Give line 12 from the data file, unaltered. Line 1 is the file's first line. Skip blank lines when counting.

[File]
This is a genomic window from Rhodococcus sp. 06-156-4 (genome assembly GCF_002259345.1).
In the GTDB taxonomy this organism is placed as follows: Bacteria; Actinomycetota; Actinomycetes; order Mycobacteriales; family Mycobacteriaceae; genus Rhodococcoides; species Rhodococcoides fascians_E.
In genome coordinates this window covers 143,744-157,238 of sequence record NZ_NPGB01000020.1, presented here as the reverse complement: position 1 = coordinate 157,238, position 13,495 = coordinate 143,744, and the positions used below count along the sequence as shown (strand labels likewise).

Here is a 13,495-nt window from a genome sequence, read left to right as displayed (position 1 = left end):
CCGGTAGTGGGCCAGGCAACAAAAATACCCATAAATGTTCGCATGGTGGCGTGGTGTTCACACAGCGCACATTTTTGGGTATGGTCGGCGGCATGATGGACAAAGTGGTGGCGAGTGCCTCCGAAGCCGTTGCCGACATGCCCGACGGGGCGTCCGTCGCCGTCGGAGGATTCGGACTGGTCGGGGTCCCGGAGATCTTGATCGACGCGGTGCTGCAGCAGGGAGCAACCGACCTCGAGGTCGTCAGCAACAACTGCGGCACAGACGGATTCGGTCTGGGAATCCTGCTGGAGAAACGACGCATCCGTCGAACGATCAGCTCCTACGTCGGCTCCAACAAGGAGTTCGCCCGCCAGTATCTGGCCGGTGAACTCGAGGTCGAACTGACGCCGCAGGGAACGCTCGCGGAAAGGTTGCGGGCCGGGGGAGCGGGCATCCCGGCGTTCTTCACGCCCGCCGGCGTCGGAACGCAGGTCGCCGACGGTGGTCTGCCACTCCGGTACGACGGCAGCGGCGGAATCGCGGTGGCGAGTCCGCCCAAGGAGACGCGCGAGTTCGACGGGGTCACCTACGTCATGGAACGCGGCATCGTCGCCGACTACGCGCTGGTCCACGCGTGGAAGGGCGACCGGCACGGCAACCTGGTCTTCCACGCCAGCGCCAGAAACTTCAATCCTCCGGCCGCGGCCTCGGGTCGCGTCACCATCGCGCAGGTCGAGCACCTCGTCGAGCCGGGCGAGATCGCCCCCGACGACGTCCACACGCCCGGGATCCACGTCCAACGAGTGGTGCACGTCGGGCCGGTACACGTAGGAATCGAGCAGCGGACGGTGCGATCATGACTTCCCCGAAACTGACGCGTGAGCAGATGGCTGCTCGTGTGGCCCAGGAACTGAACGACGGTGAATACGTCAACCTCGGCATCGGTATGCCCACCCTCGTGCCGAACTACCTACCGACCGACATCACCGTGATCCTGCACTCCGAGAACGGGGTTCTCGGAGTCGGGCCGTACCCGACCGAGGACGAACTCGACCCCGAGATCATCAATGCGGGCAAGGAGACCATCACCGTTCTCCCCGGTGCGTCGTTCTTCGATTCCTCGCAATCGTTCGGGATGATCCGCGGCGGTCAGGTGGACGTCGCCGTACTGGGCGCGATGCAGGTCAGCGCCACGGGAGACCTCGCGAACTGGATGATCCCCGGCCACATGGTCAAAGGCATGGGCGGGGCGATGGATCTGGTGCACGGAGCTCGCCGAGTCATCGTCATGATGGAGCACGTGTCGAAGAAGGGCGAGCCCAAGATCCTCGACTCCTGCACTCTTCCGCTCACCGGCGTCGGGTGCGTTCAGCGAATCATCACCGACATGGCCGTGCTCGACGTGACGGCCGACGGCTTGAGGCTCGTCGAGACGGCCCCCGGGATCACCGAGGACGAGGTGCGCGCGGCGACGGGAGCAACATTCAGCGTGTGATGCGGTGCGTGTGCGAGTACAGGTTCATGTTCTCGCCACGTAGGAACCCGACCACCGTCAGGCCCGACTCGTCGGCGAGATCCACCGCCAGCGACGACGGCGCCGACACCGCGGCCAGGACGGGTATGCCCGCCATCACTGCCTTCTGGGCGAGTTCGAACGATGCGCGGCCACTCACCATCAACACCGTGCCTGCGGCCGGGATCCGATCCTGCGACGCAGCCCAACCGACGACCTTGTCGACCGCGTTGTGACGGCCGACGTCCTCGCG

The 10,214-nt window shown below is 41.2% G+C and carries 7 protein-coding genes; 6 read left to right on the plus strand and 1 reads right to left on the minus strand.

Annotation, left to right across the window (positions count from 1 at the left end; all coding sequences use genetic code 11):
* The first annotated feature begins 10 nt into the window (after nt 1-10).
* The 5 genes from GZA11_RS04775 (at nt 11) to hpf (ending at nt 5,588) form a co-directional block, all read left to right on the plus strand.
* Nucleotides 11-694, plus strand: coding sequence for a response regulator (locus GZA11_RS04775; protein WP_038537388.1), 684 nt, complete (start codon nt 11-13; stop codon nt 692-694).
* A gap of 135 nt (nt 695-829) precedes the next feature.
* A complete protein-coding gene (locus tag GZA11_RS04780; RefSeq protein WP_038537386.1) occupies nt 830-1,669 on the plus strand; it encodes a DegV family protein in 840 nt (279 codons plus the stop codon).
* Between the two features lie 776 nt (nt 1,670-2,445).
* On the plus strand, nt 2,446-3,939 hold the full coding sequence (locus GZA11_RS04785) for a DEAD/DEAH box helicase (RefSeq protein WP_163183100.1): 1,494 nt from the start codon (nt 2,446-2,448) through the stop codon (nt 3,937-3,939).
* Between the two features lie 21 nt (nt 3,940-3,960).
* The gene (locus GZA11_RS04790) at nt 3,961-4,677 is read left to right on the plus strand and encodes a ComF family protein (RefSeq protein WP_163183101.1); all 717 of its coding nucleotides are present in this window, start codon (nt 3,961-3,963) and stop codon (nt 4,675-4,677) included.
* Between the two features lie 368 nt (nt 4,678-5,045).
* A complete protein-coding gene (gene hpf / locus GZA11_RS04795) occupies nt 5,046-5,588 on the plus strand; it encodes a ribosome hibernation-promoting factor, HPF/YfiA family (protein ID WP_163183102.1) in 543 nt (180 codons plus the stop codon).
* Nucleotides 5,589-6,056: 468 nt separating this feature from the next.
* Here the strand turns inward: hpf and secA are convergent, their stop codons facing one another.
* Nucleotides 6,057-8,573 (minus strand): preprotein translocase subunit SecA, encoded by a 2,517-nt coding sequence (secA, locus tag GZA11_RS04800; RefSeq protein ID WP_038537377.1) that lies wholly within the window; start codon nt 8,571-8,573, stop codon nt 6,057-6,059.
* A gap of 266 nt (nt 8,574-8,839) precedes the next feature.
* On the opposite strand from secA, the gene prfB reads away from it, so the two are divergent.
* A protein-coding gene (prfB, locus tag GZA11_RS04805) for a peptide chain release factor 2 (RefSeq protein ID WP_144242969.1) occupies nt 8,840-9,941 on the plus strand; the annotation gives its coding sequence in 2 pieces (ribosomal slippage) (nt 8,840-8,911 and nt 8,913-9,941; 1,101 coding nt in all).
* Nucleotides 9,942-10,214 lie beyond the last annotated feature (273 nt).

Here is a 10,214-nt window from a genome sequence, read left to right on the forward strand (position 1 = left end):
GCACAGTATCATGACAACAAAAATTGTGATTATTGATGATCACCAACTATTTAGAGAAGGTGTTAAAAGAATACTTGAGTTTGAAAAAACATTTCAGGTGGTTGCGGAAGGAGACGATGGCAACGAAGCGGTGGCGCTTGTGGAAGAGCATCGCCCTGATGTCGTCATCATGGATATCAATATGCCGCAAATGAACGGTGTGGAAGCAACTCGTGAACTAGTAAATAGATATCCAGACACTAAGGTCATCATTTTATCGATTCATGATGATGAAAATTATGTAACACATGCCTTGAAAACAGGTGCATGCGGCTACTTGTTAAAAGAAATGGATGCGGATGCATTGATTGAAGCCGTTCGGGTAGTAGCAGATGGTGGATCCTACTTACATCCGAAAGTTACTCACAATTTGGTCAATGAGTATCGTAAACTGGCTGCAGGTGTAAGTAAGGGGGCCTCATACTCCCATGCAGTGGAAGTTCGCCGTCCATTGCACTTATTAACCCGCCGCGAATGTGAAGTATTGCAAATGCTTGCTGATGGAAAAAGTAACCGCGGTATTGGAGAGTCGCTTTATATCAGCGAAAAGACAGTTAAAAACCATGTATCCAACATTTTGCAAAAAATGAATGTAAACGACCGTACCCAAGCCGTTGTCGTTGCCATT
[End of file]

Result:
* A complete protein-coding gene (locus tag GZA11_RS04780; RefSeq protein WP_038537386.1) occupies nt 830-1,669 on the plus strand; it encodes a DegV family protein in 840 nt (279 codons plus the stop codon).